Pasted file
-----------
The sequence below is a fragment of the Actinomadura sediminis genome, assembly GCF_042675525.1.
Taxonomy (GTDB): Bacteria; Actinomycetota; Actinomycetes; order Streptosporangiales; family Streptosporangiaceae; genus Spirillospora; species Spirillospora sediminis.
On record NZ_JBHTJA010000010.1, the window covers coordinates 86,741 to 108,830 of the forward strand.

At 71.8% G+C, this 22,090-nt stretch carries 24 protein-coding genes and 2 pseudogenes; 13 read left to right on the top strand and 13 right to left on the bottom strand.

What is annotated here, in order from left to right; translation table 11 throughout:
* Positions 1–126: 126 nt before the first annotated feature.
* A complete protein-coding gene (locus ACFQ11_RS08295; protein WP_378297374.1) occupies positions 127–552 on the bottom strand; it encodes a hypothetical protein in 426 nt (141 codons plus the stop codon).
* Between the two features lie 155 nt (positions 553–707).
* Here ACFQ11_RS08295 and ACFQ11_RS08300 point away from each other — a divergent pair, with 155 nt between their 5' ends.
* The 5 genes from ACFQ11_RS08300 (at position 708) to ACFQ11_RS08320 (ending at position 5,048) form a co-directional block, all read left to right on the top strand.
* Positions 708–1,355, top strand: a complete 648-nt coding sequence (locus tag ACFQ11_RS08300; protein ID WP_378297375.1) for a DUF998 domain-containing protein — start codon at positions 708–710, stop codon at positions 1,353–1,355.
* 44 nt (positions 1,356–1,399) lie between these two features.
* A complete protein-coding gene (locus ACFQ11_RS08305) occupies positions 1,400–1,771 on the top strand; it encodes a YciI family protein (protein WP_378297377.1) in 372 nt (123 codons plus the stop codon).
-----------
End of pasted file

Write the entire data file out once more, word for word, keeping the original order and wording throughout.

The sequence below is a fragment of the Actinomadura sediminis genome, assembly GCF_042675525.1.
Taxonomy (GTDB): Bacteria; Actinomycetota; Actinomycetes; order Streptosporangiales; family Streptosporangiaceae; genus Spirillospora; species Spirillospora sediminis.
On record NZ_JBHTJA010000010.1, the window covers coordinates 86,741 to 108,830 of the forward strand.

At 71.8% G+C, this 22,090-nt stretch carries 24 protein-coding genes and 2 pseudogenes; 13 read left to right on the top strand and 13 right to left on the bottom strand.

What is annotated here, in order from left to right; translation table 11 throughout:
* Positions 1–126: 126 nt before the first annotated feature.
* A complete protein-coding gene (locus ACFQ11_RS08295; protein WP_378297374.1) occupies positions 127–552 on the bottom strand; it encodes a hypothetical protein in 426 nt (141 codons plus the stop codon).
* Between the two features lie 155 nt (positions 553–707).
* Here ACFQ11_RS08295 and ACFQ11_RS08300 point away from each other — a divergent pair, with 155 nt between their 5' ends.
* The 5 genes from ACFQ11_RS08300 (at position 708) to ACFQ11_RS08320 (ending at position 5,048) form a co-directional block, all read left to right on the top strand.
* Positions 708–1,355, top strand: a complete 648-nt coding sequence (locus tag ACFQ11_RS08300; protein ID WP_378297375.1) for a DUF998 domain-containing protein — start codon at positions 708–710, stop codon at positions 1,353–1,355.
* 44 nt (positions 1,356–1,399) lie between these two features.
* A complete protein-coding gene (locus ACFQ11_RS08305) occupies positions 1,400–1,771 on the top strand; it encodes a YciI family protein (protein WP_378297377.1) in 372 nt (123 codons plus the stop codon).